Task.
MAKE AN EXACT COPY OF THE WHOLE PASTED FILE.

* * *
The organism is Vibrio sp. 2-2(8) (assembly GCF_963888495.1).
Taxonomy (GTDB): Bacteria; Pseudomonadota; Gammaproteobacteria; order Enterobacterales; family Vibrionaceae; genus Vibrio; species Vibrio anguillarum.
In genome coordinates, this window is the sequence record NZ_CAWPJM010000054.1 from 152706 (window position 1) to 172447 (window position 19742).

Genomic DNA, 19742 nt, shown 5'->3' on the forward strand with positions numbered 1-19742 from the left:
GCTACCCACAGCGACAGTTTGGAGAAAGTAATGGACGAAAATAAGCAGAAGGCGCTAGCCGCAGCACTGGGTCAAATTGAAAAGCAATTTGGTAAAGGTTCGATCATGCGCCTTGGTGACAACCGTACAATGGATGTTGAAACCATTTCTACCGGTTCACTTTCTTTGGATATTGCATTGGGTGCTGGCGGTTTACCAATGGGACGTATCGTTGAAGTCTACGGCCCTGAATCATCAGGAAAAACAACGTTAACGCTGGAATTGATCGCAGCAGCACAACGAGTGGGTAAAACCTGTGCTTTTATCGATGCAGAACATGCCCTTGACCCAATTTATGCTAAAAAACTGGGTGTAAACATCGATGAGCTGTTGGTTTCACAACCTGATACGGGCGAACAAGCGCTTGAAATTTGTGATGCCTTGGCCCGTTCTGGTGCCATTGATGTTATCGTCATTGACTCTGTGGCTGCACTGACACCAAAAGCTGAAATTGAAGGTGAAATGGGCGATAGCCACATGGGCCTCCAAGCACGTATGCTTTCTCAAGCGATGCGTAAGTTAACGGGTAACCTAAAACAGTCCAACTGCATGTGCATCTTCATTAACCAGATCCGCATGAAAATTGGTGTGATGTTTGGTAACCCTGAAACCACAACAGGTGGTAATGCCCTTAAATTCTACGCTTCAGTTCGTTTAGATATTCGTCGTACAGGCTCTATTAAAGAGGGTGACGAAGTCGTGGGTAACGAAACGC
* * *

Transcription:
The organism is Vibrio sp. 2-2(8) (assembly GCF_963888495.1).
Taxonomy (GTDB): Bacteria; Pseudomonadota; Gammaproteobacteria; order Enterobacterales; family Vibrionaceae; genus Vibrio; species Vibrio anguillarum.
In genome coordinates, this window is the sequence record NZ_CAWPJM010000054.1 from 152706 (window position 1) to 172447 (window position 19742).

Genomic DNA, 19742 nt, shown 5'->3' on the forward strand with positions numbered 1-19742 from the left:
GCTACCCACAGCGACAGTTTGGAGAAAGTAATGGACGAAAATAAGCAGAAGGCGCTAGCCGCAGCACTGGGTCAAATTGAAAAGCAATTTGGTAAAGGTTCGATCATGCGCCTTGGTGACAACCGTACAATGGATGTTGAAACCATTTCTACCGGTTCACTTTCTTTGGATATTGCATTGGGTGCTGGCGGTTTACCAATGGGACGTATCGTTGAAGTCTACGGCCCTGAATCATCAGGAAAAACAACGTTAACGCTGGAATTGATCGCAGCAGCACAACGAGTGGGTAAAACCTGTGCTTTTATCGATGCAGAACATGCCCTTGACCCAATTTATGCTAAAAAACTGGGTGTAAACATCGATGAGCTGTTGGTTTCACAACCTGATACGGGCGAACAAGCGCTTGAAATTTGTGATGCCTTGGCCCGTTCTGGTGCCATTGATGTTATCGTCATTGACTCTGTGGCTGCACTGACACCAAAAGCTGAAATTGAAGGTGAAATGGGCGATAGCCACATGGGCCTCCAAGCACGTATGCTTTCTCAAGCGATGCGTAAGTTAACGGGTAACCTAAAACAGTCCAACTGCATGTGCATCTTCATTAACCAGATCCGCATGAAAATTGGTGTGATGTTTGGTAACCCTGAAACCACAACAGGTGGTAATGCCCTTAAATTCTACGCTTCAGTTCGTTTAGATATTCGTCGTACAGGCTCTATTAAAGAGGGTGACGAAGTCGTGGGTAACGAAACGC